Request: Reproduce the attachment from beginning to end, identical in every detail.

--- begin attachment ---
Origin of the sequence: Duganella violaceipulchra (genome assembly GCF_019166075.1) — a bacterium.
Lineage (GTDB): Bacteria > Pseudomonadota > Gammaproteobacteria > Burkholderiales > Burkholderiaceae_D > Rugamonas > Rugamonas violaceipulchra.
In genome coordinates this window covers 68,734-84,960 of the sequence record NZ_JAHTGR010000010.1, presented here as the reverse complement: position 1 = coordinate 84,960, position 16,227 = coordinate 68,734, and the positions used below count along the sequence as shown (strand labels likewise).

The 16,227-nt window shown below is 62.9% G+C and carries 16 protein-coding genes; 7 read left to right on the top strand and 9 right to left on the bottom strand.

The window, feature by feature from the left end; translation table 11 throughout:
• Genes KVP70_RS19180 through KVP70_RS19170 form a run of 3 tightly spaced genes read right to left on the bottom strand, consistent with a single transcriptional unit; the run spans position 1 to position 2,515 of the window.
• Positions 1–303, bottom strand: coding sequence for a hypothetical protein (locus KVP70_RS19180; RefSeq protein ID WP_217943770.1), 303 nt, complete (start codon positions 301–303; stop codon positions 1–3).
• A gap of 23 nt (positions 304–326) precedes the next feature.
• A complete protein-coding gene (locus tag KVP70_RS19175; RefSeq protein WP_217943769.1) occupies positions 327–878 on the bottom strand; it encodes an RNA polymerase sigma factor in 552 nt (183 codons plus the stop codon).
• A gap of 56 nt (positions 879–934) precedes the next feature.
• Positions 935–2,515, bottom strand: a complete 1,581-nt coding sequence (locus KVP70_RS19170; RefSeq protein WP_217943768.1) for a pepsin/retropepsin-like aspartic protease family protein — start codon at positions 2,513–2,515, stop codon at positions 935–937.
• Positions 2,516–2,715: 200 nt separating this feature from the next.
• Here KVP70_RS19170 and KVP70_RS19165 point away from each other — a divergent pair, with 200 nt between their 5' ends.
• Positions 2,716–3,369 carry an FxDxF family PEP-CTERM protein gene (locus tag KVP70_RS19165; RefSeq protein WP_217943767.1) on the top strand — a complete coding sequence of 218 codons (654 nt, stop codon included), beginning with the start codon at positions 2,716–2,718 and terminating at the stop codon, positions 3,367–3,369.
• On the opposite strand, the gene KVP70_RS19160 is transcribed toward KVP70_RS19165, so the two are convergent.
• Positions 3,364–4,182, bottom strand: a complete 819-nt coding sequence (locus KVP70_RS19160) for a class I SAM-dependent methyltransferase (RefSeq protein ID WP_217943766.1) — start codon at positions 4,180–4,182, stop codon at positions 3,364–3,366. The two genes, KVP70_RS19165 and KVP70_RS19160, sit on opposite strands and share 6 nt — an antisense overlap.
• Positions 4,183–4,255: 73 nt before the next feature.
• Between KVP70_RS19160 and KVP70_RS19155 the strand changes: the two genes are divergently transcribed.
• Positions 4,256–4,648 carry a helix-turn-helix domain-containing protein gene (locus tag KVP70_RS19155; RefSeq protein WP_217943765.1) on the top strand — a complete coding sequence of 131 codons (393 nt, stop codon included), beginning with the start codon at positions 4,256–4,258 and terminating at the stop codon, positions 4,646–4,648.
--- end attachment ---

Origin of the sequence: Duganella violaceipulchra (genome assembly GCF_019166075.1) — a bacterium.
Lineage (GTDB): Bacteria > Pseudomonadota > Gammaproteobacteria > Burkholderiales > Burkholderiaceae_D > Rugamonas > Rugamonas violaceipulchra.
In genome coordinates this window covers 68,734-84,960 of the sequence record NZ_JAHTGR010000010.1, presented here as the reverse complement: position 1 = coordinate 84,960, position 16,227 = coordinate 68,734, and the positions used below count along the sequence as shown (strand labels likewise).

The 16,227-nt window shown below is 62.9% G+C and carries 16 protein-coding genes; 7 read left to right on the top strand and 9 right to left on the bottom strand.

The window, feature by feature from the left end; translation table 11 throughout:
• Genes KVP70_RS19180 through KVP70_RS19170 form a run of 3 tightly spaced genes read right to left on the bottom strand, consistent with a single transcriptional unit; the run spans position 1 to position 2,515 of the window.
• Positions 1–303, bottom strand: coding sequence for a hypothetical protein (locus KVP70_RS19180; RefSeq protein ID WP_217943770.1), 303 nt, complete (start codon positions 301–303; stop codon positions 1–3).
• A gap of 23 nt (positions 304–326) precedes the next feature.
• A complete protein-coding gene (locus tag KVP70_RS19175; RefSeq protein WP_217943769.1) occupies positions 327–878 on the bottom strand; it encodes an RNA polymerase sigma factor in 552 nt (183 codons plus the stop codon).
• A gap of 56 nt (positions 879–934) precedes the next feature.
• Positions 935–2,515, bottom strand: a complete 1,581-nt coding sequence (locus KVP70_RS19170; RefSeq protein WP_217943768.1) for a pepsin/retropepsin-like aspartic protease family protein — start codon at positions 2,513–2,515, stop codon at positions 935–937.
• Positions 2,516–2,715: 200 nt separating this feature from the next.
• Here KVP70_RS19170 and KVP70_RS19165 point away from each other — a divergent pair, with 200 nt between their 5' ends.
• Positions 2,716–3,369 carry an FxDxF family PEP-CTERM protein gene (locus tag KVP70_RS19165; RefSeq protein WP_217943767.1) on the top strand — a complete coding sequence of 218 codons (654 nt, stop codon included), beginning with the start codon at positions 2,716–2,718 and terminating at the stop codon, positions 3,367–3,369.
• On the opposite strand, the gene KVP70_RS19160 is transcribed toward KVP70_RS19165, so the two are convergent.
• Positions 3,364–4,182, bottom strand: a complete 819-nt coding sequence (locus KVP70_RS19160) for a class I SAM-dependent methyltransferase (RefSeq protein ID WP_217943766.1) — start codon at positions 4,180–4,182, stop codon at positions 3,364–3,366. The two genes, KVP70_RS19165 and KVP70_RS19160, sit on opposite strands and share 6 nt — an antisense overlap.
• Positions 4,183–4,255: 73 nt before the next feature.
• Between KVP70_RS19160 and KVP70_RS19155 the strand changes: the two genes are divergently transcribed.
• Positions 4,256–4,648 carry a helix-turn-helix domain-containing protein gene (locus tag KVP70_RS19155; RefSeq protein WP_217943765.1) on the top strand — a complete coding sequence of 131 codons (393 nt, stop codon included), beginning with the start codon at positions 4,256–4,258 and terminating at the stop codon, positions 4,646–4,648.